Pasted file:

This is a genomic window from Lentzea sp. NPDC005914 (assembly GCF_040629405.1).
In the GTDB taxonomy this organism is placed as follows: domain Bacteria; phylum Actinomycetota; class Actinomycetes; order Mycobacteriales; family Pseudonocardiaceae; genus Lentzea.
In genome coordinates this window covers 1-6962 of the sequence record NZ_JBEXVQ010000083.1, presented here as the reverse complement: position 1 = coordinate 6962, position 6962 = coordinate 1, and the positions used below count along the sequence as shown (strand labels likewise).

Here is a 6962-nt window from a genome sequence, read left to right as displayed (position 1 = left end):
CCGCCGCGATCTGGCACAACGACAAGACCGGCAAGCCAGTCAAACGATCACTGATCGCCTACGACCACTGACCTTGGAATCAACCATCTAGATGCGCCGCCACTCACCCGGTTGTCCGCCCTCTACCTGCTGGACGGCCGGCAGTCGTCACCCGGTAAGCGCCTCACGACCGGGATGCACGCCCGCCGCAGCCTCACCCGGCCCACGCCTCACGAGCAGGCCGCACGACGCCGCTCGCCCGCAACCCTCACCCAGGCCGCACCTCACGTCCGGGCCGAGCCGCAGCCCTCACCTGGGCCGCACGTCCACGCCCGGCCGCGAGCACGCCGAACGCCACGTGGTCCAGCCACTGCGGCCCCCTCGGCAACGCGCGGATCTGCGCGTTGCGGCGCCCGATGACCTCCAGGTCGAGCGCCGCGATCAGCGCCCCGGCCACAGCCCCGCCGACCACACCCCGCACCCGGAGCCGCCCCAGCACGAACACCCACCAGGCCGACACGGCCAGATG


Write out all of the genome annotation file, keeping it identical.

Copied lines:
This is a genomic window from Lentzea sp. NPDC005914 (assembly GCF_040629405.1).
In the GTDB taxonomy this organism is placed as follows: domain Bacteria; phylum Actinomycetota; class Actinomycetes; order Mycobacteriales; family Pseudonocardiaceae; genus Lentzea.
In genome coordinates this window covers 1-6962 of the sequence record NZ_JBEXVQ010000083.1, presented here as the reverse complement: position 1 = coordinate 6962, position 6962 = coordinate 1, and the positions used below count along the sequence as shown (strand labels likewise).

Here is a 6962-nt window from a genome sequence, read left to right as displayed (position 1 = left end):
CCGCCGCGATCTGGCACAACGACAAGACCGGCAAGCCAGTCAAACGATCACTGATCGCCTACGACCACTGACCTTGGAATCAACCATCTAGATGCGCCGCCACTCACCCGGTTGTCCGCCCTCTACCTGCTGGACGGCCGGCAGTCGTCACCCGGTAAGCGCCTCACGACCGGGATGCACGCCCGCCGCAGCCTCACCCGGCCCACGCCTCACGAGCAGGCCGCACGACGCCGCTCGCCCGCAACCCTCACCCAGGCCGCACCTCACGTCCGGGCCGAGCCGCAGCCCTCACCTGGGCCGCACGTCCACGCCCGGCCGCGAGCACGCCGAACGCCACGTGGTCCAGCCACTGCGGCCCCCTCGGCAACGCGCGGATCTGCGCGTTGCGGCGCCCGATGACCTCCAGGTCGAGCGCCGCGATCAGCGCCCCGGCCACAGCCCCGCCGACCACACCCCGCACCCGGAGCCGCCCCAGCACGAACACCCACCAGGCCGACACGGCCAGATG